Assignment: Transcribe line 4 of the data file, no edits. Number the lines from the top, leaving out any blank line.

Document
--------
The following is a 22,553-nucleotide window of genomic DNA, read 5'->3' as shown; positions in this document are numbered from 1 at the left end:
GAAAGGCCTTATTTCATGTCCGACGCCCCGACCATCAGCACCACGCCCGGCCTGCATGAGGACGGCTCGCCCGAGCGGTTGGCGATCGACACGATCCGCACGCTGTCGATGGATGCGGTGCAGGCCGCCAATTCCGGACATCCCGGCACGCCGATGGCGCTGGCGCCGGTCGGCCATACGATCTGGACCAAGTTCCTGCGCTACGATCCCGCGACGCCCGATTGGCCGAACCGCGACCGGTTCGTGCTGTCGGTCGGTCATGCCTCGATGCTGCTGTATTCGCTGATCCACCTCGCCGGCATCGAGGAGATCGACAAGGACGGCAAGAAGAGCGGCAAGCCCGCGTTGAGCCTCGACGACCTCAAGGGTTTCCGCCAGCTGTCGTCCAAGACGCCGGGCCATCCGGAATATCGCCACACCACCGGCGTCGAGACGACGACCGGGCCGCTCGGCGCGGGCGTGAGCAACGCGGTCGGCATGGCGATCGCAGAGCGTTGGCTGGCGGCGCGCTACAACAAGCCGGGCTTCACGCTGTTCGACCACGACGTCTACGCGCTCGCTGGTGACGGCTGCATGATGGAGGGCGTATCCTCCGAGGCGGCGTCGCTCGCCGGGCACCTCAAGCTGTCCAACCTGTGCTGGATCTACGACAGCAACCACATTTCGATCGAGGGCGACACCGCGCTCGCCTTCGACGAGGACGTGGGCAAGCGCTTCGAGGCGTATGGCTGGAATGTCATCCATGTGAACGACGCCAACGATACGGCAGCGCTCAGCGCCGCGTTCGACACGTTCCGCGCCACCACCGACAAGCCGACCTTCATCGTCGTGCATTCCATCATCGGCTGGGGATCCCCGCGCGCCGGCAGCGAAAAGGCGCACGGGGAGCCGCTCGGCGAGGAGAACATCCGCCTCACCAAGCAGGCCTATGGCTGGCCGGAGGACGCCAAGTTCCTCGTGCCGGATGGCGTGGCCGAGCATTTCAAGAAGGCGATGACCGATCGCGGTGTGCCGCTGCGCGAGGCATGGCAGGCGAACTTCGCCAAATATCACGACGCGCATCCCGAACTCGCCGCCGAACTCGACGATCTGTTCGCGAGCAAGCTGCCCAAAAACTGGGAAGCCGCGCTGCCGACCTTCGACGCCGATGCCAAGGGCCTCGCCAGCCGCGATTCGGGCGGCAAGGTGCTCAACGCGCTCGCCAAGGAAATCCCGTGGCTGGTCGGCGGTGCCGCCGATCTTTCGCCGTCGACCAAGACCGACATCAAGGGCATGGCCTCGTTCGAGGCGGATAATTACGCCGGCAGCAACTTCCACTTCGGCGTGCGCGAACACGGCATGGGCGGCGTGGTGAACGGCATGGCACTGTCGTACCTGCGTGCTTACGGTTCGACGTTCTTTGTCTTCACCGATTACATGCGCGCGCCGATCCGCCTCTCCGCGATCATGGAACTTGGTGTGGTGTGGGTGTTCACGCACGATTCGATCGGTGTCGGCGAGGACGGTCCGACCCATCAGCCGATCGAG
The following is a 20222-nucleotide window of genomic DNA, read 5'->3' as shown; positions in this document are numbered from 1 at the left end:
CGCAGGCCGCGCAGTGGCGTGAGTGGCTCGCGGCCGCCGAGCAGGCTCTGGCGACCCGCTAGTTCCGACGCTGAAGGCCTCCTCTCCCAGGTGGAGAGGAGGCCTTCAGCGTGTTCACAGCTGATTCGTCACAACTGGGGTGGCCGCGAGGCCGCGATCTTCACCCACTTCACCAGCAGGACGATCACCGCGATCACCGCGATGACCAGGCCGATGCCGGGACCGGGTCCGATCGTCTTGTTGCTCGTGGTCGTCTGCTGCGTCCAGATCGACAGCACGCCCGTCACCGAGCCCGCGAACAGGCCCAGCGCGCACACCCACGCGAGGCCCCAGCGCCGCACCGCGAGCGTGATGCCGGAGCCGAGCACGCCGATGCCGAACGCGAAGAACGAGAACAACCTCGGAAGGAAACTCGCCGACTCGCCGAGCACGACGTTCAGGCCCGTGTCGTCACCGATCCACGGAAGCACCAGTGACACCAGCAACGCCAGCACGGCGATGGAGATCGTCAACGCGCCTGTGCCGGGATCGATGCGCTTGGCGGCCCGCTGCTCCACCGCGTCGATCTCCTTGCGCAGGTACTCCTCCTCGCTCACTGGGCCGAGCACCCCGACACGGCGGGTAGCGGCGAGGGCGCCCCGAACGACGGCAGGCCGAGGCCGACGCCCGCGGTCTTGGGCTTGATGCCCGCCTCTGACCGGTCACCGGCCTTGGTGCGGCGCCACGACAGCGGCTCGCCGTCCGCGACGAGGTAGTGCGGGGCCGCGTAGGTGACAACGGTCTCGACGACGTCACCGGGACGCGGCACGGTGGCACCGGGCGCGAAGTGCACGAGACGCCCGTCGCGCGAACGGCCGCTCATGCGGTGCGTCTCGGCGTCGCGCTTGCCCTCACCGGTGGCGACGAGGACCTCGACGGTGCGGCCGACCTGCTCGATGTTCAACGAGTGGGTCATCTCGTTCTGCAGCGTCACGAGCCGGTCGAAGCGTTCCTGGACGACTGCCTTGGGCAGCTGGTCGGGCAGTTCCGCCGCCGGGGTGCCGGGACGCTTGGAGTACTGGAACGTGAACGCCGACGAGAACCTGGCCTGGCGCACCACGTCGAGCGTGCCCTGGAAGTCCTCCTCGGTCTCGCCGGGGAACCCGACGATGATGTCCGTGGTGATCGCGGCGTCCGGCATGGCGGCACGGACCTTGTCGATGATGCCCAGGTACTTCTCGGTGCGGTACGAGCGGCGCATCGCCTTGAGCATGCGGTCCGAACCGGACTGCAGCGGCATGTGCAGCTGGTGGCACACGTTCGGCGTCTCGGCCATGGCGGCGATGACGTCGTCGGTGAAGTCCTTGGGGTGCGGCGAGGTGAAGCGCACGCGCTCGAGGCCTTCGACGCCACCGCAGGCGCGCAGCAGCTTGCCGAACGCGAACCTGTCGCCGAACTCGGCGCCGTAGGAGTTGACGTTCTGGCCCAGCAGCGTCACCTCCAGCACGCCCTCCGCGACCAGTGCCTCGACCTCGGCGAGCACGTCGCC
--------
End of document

CGCAGGCCGCGCAGTGGCGTGAGTGGCTCGCGGCCGCCGAGCAGGCTCTGGCGACCCGCTAGTTCCGACGCTGAAGGCCTCCTCTCCCAGGTGGAGAGGAGGCCTTCAGCGTGTTCACAGCTGATTCGTCACAACTGGGGTGGCCGCGAGGCCGCGATCTTCACCCACTTCACCAGCAGGACGATCACCGCGATCACCGCGATGACCAGGCCGATGCCGGGACCGGGTCCGATCGTCTTGTTGCTCGTGGTCGTCTGCTGCGTCCAGATCGACAGCACGCCCGTCACCGAGCCCGCGAACAGGCCCAGCGCGCACACCCACGCGAGGCCCCAGCGCCGCACCGCGAGCGTGATGCCGGAGCCGAGCACGCCGATGCCGAACGCGAAGAACGAGAACAACCTCGGAAGGAAACTCGCCGACTCGCCGAGCACGACGTTCAGGCCCGTGTCGTCACCGATCCACGGAAGCACCAGTGACACCAGCAACGCCAGCACGGCGATGGAGATCGTCAACGCGCCTGTGCCGGGATCGATGCGCTTGGCGGCCCGCTGCTCCACCGCGTCGATCTCCTTGCGCAGGTACTCCTCCTCGCTCACTGGGCCGAGCACCCCGACACGGCGGGTAGCGGCGAGGGCGCCCCGAACGACGGCAGGCCGAGGCCGACGCCCGCGGTCTTGGGCTTGATGCCCGCCTCTGACCGGTCACCGGCCTTGGTGCGGCGCCACGACAGCGGCTCGCCGTCCGCGACGAGGTAGTGCGGGGCCGCGTAGGTGACAACGGTCTCGACGACGTCACCGGGACGCGGCACGGTGGCACCGGGCGCGAAGTGCACGAGACGCCCGTCGCGCGAACGGCCGCTCATGCGGTGCGTCTCGGCGTCGCGCTTGCCCTCACCGGTGGCGACGAGGACCTCGACGGTGCGGCCGACCTGCTCGATGTTCAACGAGTGGGTCATCTCGTTCTGCAGCGTCACGAGCCGGTCGAAGCGTTCCTGGACGACTGCCTTGGGCAGCTGGTCGGGCAGTTCCGCCGCCGGGGTGCCGGGACGCTTGGAGTACTGGAACGTGAACGCCGACGAGAACCTGGCCTGGCGCACCACGTCGAGCGTGCCCTGGAAGTCCTCCTCGGTCTCGCCGGGGAACCCGACGATGATGTCCGTGGTGATCGCGGCGTCCGGCATGGCGGCACGGACCTTGTCGATGATGCCCAGGTACTTCTCGGTGCGGTACGAGCGGCGCATCGCCTTGAGCATGCGGTCCGAACCGGACTGCAGCGGCATGTGCAGCTGGTGGCACACGTTCGGCGTCTCGGCCATGGCGGCGATGACGTCGTCGGTGAAGTCCTTGGGGTGCGGCGAGGTGAAGCGCACGCGCTCGAGGCCTTCGACGCCACCGCAGGCGCGCAGCAGCTTGCCGAACGCGAACCTGTCGCCGAACTCGGCGCCGTAGGAGTTGACGTTCTGGCCCAGCAGCGTCACCTCCAGCACGCCCTCCGCGACCAGTGCCTCGACCTCGGCGAGCACGTCGCC